delivered the opinion of the court:
Appellants filed suit in ejectment in the circuit court of Cook county against appellees to recover a triangular piece of land in White’s addition to the city of Evanston. The matter was heard before a jury, who returned a verdict finding appellees not guilty. Judgment was entered on the verdict, and appellants bring the cause here for review.
White’s addition, so far as appears from the record, consists of two blocks, block 8 and block B. Block 8 contains twenty-four lots and lies between Forest avenue on the west and Wheeler avenue on the east, while block B, in which the tract in question is situated, consists of twelve lots, bounded on the west by Wheeler avenue and on the east by an alley, which is also the east boundary of the addition. *478White’s addition is bounded on the north by Lincoln avenue and on the south by Kedzie avenue. Lot 12 is the south lot in block B and is in the southeast corner of the addition and abuts Wheeler avenue on the west, Kedzie avenue on the south and the alley on the east. By the plat, which the evidence shows was made and filed by the sub-divider, the dimensions of lot 12 are shown to be 43^ feet on Wheeler avenue, 133 feet on Kedzie avenue and 74 feet on the alley, while the length of the boundary line between lot 12 and lot 11, lying immediately north, is shown to be 3:33% feet. Appellants own lot 11. They claim in this suit a triangular tract of the north part of lot 12, which is approximately 10 feet in width on the alley, with its northerly and southerly boundary lines converging to a point at the east boundary of Wheeler avenue. They assert that appellees’ lot, instead of being 74 feet in width on the alley, is but a fraction over 64 feet, and that the balance of the 74 feet belongs to lot 11. In making the plat of block B in this addition the owner designated the complete description by metes and bounds of the north lot, or lot 1, and south lot, or lot 12. As to the intervening lots from 2 to 11, inclusive, the plat shows a measurement of 50 feet as frontage on Wheeler avenue. The plat also shows the length of the boundary lines between the lots of that block. The length of the alley boundary is not shown on any of the lots other than 1 and 12.
To support their claim of right to this property appellants introduced the testimony of three land surveyors, who testified that the normal way to lay out a block is to run the lot lines back from the streets at right angles thereto, and that when the plat in this case is scaled it shows appellees’ lot to have about 64 and a fraction feet on the alley instead of 74. Both lots 11 and 12 are improved by three-story brick buildings, and if appellants’ contention as to the line is correct, a portion of appellees’ building is on lot 11. The evidence of these witnesses also shows that by apply*479ing the same method of reading to lot 11 its north boundary line would pass through the center of appellants’ garage. Both the building of appellants and that of appellees have been constructed parallel with the boundary line between the lots as shown by the plat. If the true boundary line is as claimed by appellants neither building is parallel to such boundary line. It is evident from the manner of building on the premises that all parties prior to this lawsuit have considered that lot 12 extended 74 feet on the alley. An inspection of the plat shows that it was not made to scale. There are scarcely any two lines, other than the lines separating some of the lots, that are parallel. Block B is wider at the north end than it is at the south. Its east and west boundary lines do not run north and south but in a northwesterly and southeasterly direction. These lines are not parallel. Other distances designated on the plat indicate that it was not drawn to scale. It is therefore of no assistance, in determining the question involved in this case, to subject to scale a plat which was obviously not so drawn.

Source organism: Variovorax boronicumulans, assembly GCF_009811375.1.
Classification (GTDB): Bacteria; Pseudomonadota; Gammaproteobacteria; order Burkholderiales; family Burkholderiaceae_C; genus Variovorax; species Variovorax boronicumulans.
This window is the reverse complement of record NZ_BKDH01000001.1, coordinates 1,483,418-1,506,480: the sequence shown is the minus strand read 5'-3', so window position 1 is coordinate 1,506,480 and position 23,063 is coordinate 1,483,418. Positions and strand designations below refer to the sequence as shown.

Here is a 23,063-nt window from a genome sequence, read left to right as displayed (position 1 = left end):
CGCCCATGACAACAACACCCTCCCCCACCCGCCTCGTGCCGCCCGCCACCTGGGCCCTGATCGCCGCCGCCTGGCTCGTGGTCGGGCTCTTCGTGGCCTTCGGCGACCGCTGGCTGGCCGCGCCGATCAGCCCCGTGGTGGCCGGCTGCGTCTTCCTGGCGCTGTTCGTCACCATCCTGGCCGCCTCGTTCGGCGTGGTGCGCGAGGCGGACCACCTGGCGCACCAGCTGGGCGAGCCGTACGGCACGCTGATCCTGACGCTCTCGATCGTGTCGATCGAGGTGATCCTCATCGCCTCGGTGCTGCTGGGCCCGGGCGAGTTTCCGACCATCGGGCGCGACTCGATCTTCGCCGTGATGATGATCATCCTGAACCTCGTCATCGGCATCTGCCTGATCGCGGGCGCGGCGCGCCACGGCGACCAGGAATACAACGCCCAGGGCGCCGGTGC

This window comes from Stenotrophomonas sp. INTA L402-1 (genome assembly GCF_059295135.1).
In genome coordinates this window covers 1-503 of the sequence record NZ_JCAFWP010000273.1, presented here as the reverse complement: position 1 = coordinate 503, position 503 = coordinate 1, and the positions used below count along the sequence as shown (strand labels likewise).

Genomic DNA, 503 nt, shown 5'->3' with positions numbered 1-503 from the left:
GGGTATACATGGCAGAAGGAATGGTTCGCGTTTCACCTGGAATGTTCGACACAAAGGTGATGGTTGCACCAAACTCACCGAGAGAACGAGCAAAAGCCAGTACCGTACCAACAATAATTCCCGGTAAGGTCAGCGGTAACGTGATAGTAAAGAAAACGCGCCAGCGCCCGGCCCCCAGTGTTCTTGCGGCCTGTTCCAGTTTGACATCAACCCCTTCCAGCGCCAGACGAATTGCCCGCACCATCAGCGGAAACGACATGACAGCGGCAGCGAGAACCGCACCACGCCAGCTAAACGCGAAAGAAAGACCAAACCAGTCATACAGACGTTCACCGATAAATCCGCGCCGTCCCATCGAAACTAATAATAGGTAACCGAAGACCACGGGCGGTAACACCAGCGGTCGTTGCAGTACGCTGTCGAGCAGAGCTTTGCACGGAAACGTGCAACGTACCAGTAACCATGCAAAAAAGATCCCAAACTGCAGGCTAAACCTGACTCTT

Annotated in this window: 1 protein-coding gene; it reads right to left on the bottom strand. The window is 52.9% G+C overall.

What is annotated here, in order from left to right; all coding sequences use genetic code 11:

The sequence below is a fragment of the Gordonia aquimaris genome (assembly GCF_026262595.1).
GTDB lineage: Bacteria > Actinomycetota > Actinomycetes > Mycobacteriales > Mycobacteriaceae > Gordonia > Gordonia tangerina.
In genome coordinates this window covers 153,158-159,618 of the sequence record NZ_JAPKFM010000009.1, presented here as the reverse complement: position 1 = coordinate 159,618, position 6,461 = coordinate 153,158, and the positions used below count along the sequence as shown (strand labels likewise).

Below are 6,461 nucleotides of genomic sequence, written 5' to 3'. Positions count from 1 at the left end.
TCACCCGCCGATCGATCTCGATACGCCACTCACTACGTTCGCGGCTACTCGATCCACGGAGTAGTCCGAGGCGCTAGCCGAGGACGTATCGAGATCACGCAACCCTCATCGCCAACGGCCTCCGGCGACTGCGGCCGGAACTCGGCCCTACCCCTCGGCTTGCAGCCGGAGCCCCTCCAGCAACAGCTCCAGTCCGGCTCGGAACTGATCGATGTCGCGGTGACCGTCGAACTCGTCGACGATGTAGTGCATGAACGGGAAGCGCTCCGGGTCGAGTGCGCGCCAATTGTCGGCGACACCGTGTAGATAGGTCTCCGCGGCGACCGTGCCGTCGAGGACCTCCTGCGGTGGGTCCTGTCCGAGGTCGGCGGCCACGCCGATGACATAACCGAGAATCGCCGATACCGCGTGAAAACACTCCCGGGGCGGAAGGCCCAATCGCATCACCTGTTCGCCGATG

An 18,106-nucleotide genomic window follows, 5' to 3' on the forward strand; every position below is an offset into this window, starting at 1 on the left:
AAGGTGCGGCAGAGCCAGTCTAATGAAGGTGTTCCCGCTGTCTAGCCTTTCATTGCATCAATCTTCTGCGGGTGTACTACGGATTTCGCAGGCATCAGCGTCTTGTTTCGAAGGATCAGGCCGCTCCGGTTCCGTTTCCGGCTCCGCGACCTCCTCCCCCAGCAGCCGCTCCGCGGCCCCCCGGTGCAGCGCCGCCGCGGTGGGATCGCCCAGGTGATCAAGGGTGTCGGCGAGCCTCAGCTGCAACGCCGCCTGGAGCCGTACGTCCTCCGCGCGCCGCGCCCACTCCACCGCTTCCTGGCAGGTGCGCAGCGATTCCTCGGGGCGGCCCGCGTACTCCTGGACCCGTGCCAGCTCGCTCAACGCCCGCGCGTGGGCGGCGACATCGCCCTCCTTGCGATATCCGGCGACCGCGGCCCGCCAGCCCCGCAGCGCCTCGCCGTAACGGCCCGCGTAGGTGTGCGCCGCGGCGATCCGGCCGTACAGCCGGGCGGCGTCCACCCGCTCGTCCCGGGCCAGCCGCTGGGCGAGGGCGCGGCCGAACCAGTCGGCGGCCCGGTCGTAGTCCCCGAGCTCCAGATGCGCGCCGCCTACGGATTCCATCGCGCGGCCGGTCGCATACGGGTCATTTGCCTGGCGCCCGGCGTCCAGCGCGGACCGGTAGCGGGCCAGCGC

When the subdivider filed his plat and sold lot 12, which by mesne conveyances has become the property of appellees, the plat by which it was sold showed it to have an alley dimension of 74 feet. The only other alley dimension on the plat of block B is that of lot 1, there shown to be 25 and a fraction feet. When the subdivider sold lot ix by the plat, that lot was quite as much subject to his description of lot 12 as to any other description on the plat. This subdivision was made more than fifty years ago, and in that time there has been no pro-rating of shortage, if such existed. Nor does there appear in the record any basis for the application of the rule with reference to pro-rating shortage in dimensions.
The rule in this State is, and for years has been, that where land is conveyed as a designated lot in a designated block in a platted subdivision and no other description of it is given, as was the case with lot 12, then the authentic *480plat of such subdivision is as much a part of the deed as if set out in it and the purchaser will be restricted to the boundaries of the lots as shown by the plat. Mendel v. Whiting, 142 Ill. 348; Trustees of Schools v. Schroll, 120 id. 509; Piper v. Connelly, 108 id. 646; McClintock v. Rogers, 11 id. 279.
The judgment of the circuit court was correct and will be affirmed.